Kill me, heal me

Knapps

|

27, Oct 2016

For years, South Korea has had one of the highest suicide rates in the world, with more than 40 deaths being recorded each day. This has resulted in many public programs being put forward in an attempt to defuse stress and depression. One of the more popular programs is called ‘Happy Dying’ – a fake funeral to make you appreciate life. Knappily looks at this spooky yet effective practice.

What is the experience?

  • Happy Dying is a program to make stressed people realise the harsh realities of death. The depressed are made to confront death through this fake funeral. The aim is to achieve a highly emotional release. They ‘die’ so that they can appreciate the beautiful life they have now.
  • After an instructional lecture and video, participants are led into a dimly lit hall decorated with chrysanthemums, where they sit, often tearfully, beside caskets and write their suicide notes.
  • They collect their funeral portraits, which look creepily formal and will be placed next to their 'resting place'. Next, they must write their mock tributes, wills and words that would go on their tombstone.
  • Then they put on burial shrouds and lie down in the coffins. A grim-looking man dressed in a black robe, the Angel of Death, a figure from Korean mythology, hammers the lids closed. The participants are left encased in utter darkness for 10 minutes — which can feel like forever.
  • One such company which manages this experience said 15,000 people had gone through mock funerals at the centre since 2012. The program is free. There is no charge for dying before they actually die.
  • South Korea has the second highest suicide rate in the world, and citizens often report feeling stressed. This is seen as a way to counter that negative thought process and initiate an appreciation for life around them.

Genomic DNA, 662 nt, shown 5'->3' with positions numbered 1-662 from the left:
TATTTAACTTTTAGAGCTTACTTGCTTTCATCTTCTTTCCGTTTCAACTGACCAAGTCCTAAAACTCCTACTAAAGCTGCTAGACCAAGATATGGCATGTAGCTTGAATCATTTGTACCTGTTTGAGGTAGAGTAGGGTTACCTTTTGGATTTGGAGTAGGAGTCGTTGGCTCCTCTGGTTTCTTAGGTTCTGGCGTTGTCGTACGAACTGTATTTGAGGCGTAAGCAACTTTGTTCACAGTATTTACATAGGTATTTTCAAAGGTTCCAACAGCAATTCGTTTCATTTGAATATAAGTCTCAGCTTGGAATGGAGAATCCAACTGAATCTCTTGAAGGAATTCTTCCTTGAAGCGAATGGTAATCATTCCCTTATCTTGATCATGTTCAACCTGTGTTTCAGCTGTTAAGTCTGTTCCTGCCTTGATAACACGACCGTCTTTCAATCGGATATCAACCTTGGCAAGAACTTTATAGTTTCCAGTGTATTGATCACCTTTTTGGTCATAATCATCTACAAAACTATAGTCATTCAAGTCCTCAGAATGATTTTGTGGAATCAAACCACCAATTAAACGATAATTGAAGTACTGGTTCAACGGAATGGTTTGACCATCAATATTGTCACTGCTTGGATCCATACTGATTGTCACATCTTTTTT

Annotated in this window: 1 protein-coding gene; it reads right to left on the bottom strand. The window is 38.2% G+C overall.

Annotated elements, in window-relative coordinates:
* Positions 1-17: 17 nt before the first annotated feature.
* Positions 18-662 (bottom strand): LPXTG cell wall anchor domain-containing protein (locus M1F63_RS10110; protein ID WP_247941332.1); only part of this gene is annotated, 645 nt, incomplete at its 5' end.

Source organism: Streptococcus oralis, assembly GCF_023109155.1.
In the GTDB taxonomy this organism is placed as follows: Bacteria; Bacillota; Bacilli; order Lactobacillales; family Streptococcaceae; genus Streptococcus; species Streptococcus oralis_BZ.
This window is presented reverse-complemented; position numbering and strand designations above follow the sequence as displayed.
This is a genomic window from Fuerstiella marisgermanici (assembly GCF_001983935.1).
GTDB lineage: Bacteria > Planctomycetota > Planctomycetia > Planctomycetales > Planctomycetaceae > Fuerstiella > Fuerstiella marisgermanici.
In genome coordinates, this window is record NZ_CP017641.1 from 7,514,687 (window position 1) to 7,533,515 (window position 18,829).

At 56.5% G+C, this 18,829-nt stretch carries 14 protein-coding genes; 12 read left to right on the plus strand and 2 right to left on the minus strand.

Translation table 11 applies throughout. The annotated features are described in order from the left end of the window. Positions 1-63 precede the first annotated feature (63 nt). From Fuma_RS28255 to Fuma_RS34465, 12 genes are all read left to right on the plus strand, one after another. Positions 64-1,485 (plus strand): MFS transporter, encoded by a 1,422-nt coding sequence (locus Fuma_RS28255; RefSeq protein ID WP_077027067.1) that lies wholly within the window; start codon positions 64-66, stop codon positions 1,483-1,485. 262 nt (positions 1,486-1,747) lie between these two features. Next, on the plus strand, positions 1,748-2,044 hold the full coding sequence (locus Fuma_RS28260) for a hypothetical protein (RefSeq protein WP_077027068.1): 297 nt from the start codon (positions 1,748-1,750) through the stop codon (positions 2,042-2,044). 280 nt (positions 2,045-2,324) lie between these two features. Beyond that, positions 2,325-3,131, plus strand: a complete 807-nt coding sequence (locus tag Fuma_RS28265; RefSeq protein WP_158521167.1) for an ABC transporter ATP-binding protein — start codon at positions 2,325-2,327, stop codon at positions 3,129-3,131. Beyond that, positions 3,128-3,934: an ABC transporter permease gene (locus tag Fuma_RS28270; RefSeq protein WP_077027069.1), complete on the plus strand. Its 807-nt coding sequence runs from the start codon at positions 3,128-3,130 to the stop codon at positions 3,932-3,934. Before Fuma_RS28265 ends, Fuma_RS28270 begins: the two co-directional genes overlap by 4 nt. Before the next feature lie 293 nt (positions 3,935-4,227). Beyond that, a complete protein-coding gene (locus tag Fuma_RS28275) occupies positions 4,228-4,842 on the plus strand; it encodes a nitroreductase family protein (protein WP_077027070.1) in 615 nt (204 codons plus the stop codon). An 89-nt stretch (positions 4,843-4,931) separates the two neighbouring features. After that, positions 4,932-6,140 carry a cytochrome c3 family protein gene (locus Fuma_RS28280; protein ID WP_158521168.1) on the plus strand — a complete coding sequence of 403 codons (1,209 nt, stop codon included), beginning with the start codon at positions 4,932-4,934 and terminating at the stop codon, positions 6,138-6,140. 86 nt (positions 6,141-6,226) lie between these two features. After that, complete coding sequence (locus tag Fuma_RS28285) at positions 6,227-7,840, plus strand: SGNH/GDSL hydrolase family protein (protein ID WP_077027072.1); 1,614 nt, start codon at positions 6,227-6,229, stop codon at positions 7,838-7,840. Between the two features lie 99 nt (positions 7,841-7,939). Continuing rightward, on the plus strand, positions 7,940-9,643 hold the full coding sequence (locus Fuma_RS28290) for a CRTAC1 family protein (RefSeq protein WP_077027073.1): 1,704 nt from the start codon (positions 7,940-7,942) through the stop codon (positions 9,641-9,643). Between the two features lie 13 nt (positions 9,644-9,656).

Why is it done?

  • Some participants sadly have terminal illnesses and want help preparing for the end; others have suicidal impulses that they want to dispel. Businesses send employees as part of a motivational program.
  • Most participants say they feel strangely refreshed afterward, gaining a new perspective on the things that are always around them yet they rarely appreciate, like family.
  • Those who attend the session include employees who work in high-pressured jobs. Such employees rarely respond to the usual motivational programs. So that they wake up to the beauty that is life, they must be ‘killed’ once.
  • Happy Dying also sees a large number of students attending, who are struggling to cope with the pressure of exams.
  • Government data shows that elderly citizens in South Korea were at the highest risk of taking their own lives, due to not wanting to be a financial burden on their families. Seoul citizens aged 60 or over were recorded as being the age group with the highest suicide rates, with 50 people taking their own lives in 2014 alone.

When have employers realised its value?

  • In Korea, no one really talks about death. Death is hidden away and avoided till it is faced; it is a taboo subject. However, in order to make people appreciate life (and work), some companies are making employees take part in their own pretend funerals.
  • The President of one such company says, "Our company has always encouraged employees to change their old ways of thinking, but it was hard to bring about any real difference (till Happy Dying happened)".
  • It is hard to know what the employees make of it - South Korea is a very paternalistic society and they are unlikely to criticise company policy but it seems to have an impact.
  • The Korean Neuropsychiatric Association found that a quarter of those it questioned suffered from high stress levels, with problems at work cited as a prime cause.
  • It is difficult to believe that the experience may not traumatize certain people. However, most participants feel an emotional release; they realize that they must make the best use of the time they have left on earth. For most of them, that best use seems to be to spend more time with their family, who is going to miss them when they are gone (and vice-versa, if there is after-life).
  • “I felt something mysterious when I entered the coffin,” said Kwon Dae-jung, 43. “I thought, 'I'm going to be re-born and die.'”
  • He said he also vowed to “live without regrets, be good to my family, my wife and my kids.”

Where is the problem in South Korea?